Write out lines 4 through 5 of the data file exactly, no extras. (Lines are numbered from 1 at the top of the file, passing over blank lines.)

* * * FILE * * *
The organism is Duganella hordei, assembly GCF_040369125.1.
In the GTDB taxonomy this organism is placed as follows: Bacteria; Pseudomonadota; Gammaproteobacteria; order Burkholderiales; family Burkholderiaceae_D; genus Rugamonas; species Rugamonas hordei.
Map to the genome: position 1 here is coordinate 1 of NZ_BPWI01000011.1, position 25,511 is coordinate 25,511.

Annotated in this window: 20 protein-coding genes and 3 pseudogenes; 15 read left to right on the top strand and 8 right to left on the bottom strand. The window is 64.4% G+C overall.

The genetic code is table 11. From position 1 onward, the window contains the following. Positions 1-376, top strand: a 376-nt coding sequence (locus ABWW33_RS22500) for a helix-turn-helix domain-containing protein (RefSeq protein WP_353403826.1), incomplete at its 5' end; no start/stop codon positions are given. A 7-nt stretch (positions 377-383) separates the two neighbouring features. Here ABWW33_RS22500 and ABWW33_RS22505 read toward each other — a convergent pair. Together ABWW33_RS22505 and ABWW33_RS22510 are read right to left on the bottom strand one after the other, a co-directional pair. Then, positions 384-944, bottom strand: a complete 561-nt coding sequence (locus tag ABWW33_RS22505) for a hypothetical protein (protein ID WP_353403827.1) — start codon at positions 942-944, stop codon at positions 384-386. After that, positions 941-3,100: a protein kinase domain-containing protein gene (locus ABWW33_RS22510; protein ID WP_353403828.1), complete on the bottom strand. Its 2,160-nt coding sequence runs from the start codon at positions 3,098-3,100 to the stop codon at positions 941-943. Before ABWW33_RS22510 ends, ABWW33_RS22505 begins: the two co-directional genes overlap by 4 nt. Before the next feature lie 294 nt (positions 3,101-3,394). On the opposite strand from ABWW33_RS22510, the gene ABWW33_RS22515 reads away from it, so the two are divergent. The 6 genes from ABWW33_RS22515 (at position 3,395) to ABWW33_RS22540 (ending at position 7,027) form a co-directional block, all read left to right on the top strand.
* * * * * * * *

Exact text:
Annotated in this window: 20 protein-coding genes and 3 pseudogenes; 15 read left to right on the top strand and 8 right to left on the bottom strand. The window is 64.4% G+C overall.

The genetic code is table 11. From position 1 onward, the window contains the following. Positions 1-376, top strand: a 376-nt coding sequence (locus ABWW33_RS22500) for a helix-turn-helix domain-containing protein (RefSeq protein WP_353403826.1), incomplete at its 5' end; no start/stop codon positions are given. A 7-nt stretch (positions 377-383) separates the two neighbouring features. Here ABWW33_RS22500 and ABWW33_RS22505 read toward each other — a convergent pair. Together ABWW33_RS22505 and ABWW33_RS22510 are read right to left on the bottom strand one after the other, a co-directional pair. Then, positions 384-944, bottom strand: a complete 561-nt coding sequence (locus tag ABWW33_RS22505) for a hypothetical protein (protein ID WP_353403827.1) — start codon at positions 942-944, stop codon at positions 384-386. After that, positions 941-3,100: a protein kinase domain-containing protein gene (locus ABWW33_RS22510; protein ID WP_353403828.1), complete on the bottom strand. Its 2,160-nt coding sequence runs from the start codon at positions 3,098-3,100 to the stop codon at positions 941-943. Before ABWW33_RS22510 ends, ABWW33_RS22505 begins: the two co-directional genes overlap by 4 nt. Before the next feature lie 294 nt (positions 3,101-3,394). On the opposite strand from ABWW33_RS22510, the gene ABWW33_RS22515 reads away from it, so the two are divergent. The 6 genes from ABWW33_RS22515 (at position 3,395) to ABWW33_RS22540 (ending at position 7,027) form a co-directional block, all read left to right on the top strand.